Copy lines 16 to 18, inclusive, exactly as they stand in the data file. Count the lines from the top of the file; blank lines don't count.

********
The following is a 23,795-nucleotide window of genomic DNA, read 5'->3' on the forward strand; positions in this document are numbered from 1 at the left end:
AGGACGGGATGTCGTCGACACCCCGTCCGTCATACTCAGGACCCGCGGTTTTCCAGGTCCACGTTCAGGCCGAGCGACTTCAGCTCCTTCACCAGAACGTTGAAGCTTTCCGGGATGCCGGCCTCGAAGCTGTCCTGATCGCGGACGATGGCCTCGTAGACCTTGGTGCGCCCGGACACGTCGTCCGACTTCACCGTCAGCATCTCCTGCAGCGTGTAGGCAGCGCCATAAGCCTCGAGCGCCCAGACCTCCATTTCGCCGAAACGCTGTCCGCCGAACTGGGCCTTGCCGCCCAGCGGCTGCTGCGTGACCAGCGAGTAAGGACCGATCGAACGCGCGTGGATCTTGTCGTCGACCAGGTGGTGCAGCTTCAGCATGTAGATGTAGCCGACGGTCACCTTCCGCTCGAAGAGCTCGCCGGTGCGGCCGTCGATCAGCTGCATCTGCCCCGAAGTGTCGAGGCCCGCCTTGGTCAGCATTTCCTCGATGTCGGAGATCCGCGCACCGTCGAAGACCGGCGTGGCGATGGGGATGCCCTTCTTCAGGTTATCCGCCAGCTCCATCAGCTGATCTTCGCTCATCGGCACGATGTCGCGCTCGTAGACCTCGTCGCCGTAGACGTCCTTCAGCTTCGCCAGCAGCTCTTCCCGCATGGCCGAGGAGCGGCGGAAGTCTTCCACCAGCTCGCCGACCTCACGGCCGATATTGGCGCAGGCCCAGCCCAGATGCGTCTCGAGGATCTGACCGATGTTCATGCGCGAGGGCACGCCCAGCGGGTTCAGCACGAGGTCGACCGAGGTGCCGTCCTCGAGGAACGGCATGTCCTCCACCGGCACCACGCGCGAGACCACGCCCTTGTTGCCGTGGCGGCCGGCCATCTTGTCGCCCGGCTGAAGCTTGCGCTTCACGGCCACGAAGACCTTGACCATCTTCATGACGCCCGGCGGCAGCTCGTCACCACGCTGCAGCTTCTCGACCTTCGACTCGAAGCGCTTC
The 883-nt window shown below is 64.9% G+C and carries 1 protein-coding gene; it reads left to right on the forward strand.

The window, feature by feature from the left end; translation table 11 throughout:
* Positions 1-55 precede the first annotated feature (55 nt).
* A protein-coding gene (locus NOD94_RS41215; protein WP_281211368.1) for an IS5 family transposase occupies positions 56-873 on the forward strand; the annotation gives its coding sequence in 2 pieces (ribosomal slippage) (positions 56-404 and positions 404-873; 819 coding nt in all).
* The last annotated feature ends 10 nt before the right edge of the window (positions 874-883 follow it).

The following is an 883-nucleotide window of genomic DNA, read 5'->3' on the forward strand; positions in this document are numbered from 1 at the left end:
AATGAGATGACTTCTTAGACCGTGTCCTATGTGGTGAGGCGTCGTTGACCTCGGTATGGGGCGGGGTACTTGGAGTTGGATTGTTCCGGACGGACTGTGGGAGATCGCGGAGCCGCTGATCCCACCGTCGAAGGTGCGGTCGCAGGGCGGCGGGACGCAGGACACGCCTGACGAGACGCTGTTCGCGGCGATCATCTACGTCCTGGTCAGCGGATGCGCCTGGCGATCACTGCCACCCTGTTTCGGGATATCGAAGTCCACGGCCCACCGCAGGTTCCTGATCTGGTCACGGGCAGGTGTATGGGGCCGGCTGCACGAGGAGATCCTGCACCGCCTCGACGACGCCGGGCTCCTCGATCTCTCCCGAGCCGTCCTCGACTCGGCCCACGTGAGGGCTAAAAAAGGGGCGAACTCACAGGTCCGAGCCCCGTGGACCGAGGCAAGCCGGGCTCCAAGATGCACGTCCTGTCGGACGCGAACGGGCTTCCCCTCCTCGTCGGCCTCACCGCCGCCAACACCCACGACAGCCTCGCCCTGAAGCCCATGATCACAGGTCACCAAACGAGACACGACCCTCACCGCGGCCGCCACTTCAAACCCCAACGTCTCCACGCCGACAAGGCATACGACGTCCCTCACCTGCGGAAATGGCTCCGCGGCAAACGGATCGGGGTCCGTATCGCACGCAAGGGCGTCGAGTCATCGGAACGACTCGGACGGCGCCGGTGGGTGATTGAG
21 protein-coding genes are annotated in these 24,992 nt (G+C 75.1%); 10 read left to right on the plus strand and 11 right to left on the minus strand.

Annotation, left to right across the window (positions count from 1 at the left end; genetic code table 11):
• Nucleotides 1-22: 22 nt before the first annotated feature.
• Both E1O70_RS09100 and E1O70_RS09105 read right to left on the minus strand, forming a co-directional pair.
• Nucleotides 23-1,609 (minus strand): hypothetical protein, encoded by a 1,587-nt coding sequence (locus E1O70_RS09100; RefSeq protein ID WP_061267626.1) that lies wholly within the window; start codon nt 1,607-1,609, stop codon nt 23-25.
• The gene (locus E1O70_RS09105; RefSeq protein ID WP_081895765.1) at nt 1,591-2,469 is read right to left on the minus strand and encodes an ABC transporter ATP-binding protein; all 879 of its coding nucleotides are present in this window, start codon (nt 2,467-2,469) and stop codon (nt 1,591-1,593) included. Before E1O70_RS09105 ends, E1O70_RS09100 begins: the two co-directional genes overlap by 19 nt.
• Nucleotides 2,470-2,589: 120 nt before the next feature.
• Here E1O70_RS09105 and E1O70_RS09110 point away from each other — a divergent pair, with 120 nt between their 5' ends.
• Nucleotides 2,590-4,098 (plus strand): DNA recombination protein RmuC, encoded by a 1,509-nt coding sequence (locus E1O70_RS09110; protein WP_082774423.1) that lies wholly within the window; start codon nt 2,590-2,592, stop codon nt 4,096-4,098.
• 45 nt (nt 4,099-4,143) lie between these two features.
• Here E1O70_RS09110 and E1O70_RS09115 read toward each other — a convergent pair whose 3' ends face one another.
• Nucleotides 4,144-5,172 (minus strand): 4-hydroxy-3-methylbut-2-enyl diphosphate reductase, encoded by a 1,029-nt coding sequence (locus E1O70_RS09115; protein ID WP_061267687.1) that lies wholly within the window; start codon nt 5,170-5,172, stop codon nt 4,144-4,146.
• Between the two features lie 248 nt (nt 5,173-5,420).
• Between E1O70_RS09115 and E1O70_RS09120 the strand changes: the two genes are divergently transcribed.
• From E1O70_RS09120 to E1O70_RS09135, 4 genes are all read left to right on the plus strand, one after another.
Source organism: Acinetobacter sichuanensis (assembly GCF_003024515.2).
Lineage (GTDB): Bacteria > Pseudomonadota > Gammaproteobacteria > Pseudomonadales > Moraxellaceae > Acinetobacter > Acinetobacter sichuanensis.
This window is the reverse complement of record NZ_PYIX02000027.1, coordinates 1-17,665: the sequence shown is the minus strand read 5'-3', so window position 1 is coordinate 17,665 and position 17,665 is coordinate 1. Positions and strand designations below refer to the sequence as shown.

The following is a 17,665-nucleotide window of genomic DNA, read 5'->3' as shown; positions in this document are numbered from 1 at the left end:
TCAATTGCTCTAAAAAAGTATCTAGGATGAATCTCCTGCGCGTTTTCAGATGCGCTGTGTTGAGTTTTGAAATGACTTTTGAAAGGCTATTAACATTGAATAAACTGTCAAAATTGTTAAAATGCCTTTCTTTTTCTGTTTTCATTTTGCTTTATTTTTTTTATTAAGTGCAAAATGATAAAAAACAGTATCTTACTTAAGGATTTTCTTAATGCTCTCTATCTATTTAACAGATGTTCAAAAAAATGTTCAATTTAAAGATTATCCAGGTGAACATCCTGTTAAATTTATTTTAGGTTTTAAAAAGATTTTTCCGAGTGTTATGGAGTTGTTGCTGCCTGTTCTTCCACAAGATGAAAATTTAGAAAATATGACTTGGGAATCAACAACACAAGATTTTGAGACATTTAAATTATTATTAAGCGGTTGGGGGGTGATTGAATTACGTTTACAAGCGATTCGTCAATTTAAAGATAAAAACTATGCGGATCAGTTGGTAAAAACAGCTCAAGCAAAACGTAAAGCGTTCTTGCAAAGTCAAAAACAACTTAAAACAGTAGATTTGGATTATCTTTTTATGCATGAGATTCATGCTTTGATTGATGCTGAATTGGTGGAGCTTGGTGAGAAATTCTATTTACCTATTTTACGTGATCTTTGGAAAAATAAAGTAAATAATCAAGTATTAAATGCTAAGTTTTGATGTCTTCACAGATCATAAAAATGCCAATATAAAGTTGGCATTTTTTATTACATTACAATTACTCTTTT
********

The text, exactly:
• Nucleotides 2,470-2,589: 120 nt before the next feature.
• Here E1O70_RS09105 and E1O70_RS09110 point away from each other — a divergent pair, with 120 nt between their 5' ends.
• Nucleotides 2,590-4,098 (plus strand): DNA recombination protein RmuC, encoded by a 1,509-nt coding sequence (locus E1O70_RS09110; protein WP_082774423.1) that lies wholly within the window; start codon nt 2,590-2,592, stop codon nt 4,096-4,098.